After Cologne's defeat in Mainz, Peter Stöger walked around the mixed zone looking dejected. He knew he'd reached rock bottom after his team's twelfth Bundesliga match without a win. One of the questions he was asked by journalists was whether the next two games, against Arsenal and Hertha, are must-wins for the German side. He replied that at this point, every match is a must-win.
One could expect such comment from a coach of any struggling team in any league, but in the case of Cologne, the course of events triggered a reaction for the coach. After Cologne's sporting director Jörg Schmadtke left the club, it has been made clear by the club's management that it's going to take a lot more than one bad spell for Cologne's longest serving coach to be dismissed. The players told the club's chiefs that Stöger should not be sacked in a crisis meeting that took place at the club's training ground in midweek.
Cologne had to win in order to stand a chance of qualifying forthe next round, a feat many Cologne fans couldn't even dream of after their team lost the first three matches of the Europa League group stage. But they brought something to the game that Arsenal were severely lacking: Spirit.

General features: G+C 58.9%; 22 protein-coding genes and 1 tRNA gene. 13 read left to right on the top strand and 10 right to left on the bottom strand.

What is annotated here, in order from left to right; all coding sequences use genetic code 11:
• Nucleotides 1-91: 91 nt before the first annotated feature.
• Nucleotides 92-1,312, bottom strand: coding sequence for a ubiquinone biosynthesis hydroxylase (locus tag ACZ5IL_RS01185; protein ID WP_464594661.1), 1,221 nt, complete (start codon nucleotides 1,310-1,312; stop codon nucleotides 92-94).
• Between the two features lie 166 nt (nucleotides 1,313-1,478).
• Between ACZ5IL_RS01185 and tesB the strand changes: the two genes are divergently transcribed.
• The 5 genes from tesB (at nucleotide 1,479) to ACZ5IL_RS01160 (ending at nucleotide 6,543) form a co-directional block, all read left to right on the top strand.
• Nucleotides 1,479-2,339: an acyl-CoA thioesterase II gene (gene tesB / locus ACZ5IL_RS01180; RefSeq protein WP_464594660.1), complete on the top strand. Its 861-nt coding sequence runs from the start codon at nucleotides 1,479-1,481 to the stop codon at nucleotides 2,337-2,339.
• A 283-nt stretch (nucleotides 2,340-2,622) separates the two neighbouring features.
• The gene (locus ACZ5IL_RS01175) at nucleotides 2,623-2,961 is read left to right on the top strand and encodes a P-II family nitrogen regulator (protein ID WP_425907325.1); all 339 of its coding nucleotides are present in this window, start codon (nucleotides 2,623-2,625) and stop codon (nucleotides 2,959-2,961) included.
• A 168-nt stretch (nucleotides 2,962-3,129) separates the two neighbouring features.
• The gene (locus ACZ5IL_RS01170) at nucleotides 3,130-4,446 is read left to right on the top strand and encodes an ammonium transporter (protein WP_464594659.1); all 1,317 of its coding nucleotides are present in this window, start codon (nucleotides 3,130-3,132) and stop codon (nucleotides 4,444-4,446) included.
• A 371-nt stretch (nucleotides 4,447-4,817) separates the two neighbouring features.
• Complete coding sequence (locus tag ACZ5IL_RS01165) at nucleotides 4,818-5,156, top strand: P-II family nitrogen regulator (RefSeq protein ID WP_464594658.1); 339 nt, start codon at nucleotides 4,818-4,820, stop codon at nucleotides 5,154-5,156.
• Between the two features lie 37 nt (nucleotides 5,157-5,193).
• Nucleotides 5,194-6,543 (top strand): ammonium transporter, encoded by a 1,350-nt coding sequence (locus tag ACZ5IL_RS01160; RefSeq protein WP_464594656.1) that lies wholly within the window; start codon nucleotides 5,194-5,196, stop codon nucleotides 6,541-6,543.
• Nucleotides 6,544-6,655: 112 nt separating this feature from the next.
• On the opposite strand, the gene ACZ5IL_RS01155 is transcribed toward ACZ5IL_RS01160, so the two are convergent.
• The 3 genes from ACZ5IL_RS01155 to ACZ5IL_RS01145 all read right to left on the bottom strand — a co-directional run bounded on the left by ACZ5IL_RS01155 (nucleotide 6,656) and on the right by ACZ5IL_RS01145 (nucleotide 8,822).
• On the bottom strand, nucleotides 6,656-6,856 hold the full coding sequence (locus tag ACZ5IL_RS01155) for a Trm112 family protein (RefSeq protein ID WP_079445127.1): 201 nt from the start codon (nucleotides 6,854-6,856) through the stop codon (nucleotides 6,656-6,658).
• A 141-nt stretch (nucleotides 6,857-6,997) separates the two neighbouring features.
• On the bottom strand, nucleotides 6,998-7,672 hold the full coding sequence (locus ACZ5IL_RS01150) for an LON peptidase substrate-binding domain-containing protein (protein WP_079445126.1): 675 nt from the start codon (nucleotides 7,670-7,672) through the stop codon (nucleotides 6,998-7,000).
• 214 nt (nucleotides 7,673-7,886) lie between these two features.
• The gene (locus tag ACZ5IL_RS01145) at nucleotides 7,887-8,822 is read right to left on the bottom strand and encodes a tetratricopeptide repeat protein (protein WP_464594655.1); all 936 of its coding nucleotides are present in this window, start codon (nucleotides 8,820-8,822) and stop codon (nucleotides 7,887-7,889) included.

Attack has been Cologne's biggest weakness since the beginning of the season, and Stöger knew it cannot go on if his team is to pull it off. His choice of a tactical set-up with three strikers showed he's up for the battle, and while Arsenal was the dominant side during large parts of the game, Stöger's players looked like they're willing to put their bodies on the line. Wing-back Konstantin Rausch got himself injured after a strong tackle, and Jannes and Timo Horn collided with each other in a bid to prevent Olivier Giroud from scoring from a comfortable position. They all continued to play till the final whistle, despite their apparent pain.
The beginning of survival?
Cologne managed to get a goal after a brilliant combination between Milos Jojic and Sehrou Guirassy won and scored a penalty, justifying Stöger's belief in him. Injured goalkeeper Horn pulled off two phenomenal saves within the last three minutes to deny the North London side the equalizer, and the Bundesliga's bottom club made sure to see the game through. A 1-0 win, inspired by Cologne's insistence to keep the coach during hard times rather than do the obvious and dismiss him.
Cologne's fighting spirit paid off in a way that many of the club's fans wouldn't have thought that's possible just a couple of days ago. Now their task would be to keep it up until Sunday, when they'll face fellow Europa League team Hertha Berlin. Winning there could signal the beginning of a special survival journey, one that many thought was impossible.Felix Tamsut